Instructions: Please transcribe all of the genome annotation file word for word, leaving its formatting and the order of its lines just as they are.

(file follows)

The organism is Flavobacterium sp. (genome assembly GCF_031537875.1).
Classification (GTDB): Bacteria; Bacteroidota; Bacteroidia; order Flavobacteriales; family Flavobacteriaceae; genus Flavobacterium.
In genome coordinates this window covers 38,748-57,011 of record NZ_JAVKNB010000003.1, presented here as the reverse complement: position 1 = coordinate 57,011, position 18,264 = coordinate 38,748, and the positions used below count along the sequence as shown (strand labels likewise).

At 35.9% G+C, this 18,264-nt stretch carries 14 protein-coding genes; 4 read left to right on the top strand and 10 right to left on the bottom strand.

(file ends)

The organism is Flavobacterium sp. (genome assembly GCF_031537875.1).
Classification (GTDB): Bacteria; Bacteroidota; Bacteroidia; order Flavobacteriales; family Flavobacteriaceae; genus Flavobacterium.
In genome coordinates this window covers 38,748-57,011 of record NZ_JAVKNB010000003.1, presented here as the reverse complement: position 1 = coordinate 57,011, position 18,264 = coordinate 38,748, and the positions used below count along the sequence as shown (strand labels likewise).

At 35.9% G+C, this 18,264-nt stretch carries 14 protein-coding genes; 4 read left to right on the top strand and 10 right to left on the bottom strand.